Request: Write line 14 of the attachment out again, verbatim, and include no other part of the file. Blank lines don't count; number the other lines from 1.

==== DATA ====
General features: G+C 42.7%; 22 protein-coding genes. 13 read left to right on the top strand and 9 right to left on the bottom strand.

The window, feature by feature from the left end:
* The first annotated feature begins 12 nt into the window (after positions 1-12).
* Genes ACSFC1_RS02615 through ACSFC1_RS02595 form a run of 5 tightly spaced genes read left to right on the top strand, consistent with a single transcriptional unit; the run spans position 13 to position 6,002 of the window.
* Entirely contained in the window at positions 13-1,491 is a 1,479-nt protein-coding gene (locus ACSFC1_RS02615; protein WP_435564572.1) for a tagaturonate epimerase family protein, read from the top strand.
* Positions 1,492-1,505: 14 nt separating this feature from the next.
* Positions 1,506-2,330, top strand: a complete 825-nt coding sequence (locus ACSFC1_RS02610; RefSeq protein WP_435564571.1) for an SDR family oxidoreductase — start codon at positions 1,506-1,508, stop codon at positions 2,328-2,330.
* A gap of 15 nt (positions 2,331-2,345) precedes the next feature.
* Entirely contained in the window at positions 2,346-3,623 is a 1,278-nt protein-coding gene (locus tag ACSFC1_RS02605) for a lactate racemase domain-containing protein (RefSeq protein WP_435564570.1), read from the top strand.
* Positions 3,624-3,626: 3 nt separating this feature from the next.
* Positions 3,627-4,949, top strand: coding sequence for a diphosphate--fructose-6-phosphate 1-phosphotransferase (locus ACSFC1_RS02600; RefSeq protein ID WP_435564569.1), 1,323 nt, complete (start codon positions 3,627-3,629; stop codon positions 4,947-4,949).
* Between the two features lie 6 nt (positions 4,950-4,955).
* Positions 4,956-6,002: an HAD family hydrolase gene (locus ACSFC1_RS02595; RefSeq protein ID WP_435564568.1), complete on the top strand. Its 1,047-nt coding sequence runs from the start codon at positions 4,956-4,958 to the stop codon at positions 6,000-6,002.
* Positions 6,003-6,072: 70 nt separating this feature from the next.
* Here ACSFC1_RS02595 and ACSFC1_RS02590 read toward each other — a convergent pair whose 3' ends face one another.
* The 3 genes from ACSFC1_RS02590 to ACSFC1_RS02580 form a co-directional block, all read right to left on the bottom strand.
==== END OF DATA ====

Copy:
* Positions 6,003-6,072: 70 nt separating this feature from the next.